A feature in the New York Times this weekend, The Lawyer, the Addict, is a compelling read, made so in large part by the writer’s viewpoint from outside of the profession.
Those of us in the profession have repeatedly heard the statistics on lawyer depression, addiction and suicide. In every one of those areas our profession ranks worse than most all others. Many of us have lost colleagues to depression and suicide. Lawyers have offices where others bring in their stress, their problems, difficult situations, threats they are concerned about and other such matters. Lawyers are there for every death sentence passed in a criminal trial, but we are also there for corporate “death threats” as well. We even have a name for it- the “bet the company case.”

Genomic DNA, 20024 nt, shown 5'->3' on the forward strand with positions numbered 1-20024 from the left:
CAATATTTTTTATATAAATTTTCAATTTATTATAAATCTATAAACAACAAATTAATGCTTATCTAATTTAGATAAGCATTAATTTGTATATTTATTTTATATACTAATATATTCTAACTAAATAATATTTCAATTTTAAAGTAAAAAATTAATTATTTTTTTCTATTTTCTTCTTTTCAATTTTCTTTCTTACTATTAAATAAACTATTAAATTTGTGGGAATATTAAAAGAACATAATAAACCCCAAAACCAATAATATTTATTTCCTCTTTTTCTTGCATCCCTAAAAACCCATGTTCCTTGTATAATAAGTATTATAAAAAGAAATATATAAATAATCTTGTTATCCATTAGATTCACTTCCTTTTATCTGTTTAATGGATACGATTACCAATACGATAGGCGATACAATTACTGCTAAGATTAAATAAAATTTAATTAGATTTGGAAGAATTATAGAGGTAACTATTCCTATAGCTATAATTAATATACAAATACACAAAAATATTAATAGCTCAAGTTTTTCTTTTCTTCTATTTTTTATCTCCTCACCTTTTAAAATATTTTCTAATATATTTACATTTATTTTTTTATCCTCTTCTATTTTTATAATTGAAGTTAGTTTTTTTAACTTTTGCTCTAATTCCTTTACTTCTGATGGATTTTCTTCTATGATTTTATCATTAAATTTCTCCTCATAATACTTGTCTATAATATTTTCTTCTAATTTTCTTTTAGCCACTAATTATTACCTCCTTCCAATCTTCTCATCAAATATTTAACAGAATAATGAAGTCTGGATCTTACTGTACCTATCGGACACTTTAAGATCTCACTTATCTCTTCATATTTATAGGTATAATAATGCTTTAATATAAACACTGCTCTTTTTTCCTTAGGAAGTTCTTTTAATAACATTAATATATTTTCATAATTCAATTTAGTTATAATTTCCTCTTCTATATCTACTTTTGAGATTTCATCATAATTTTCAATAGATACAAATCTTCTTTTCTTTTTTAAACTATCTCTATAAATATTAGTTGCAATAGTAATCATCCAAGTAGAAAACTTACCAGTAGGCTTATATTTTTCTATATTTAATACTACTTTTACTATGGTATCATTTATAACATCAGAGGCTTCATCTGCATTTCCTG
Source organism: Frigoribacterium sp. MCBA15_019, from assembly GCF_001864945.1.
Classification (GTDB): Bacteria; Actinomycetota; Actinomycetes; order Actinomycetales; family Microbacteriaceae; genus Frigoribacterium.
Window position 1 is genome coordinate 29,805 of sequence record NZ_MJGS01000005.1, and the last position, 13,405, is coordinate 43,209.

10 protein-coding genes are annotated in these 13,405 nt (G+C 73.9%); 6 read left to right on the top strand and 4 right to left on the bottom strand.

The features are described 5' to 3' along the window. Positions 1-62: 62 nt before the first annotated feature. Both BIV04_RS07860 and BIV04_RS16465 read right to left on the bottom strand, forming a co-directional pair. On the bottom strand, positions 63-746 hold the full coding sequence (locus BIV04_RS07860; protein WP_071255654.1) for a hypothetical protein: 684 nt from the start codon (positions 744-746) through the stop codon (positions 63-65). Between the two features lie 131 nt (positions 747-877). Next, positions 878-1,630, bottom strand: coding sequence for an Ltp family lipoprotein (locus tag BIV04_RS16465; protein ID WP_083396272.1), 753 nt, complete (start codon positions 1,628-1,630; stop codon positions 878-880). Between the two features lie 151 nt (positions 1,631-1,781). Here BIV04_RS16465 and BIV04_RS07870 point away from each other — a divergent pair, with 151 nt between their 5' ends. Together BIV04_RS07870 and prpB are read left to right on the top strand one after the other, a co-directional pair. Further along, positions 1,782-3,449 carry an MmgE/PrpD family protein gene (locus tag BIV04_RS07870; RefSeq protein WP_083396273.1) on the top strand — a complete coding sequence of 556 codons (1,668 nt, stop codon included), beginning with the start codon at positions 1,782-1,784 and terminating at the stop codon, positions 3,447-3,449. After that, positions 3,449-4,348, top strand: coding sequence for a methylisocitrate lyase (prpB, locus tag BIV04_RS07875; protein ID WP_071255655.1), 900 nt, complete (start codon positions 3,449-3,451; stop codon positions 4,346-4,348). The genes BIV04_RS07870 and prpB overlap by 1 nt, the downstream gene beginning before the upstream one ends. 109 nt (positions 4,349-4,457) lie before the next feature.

But I think this story of Peter, dying from the impact of his drug addiction while still maintaining appearances as a partner in a high-powered law firm, breaks some of our assumptions about what addicted lawyer behavior looks like. His last call from his death bed was to call in to a scheduled conference call.
I have no great wisdom to share on this critical topic today. But it bears repeating to say, if you are in trouble, reach out for help. Many bar associations provide crisis counseling to members now. The Oklahoma Bar Association provides 24 hour free crisis counseling to its members, who can call 800-364-7886 any time day or night. There are other community resources for many situations. Ask for help if you need it.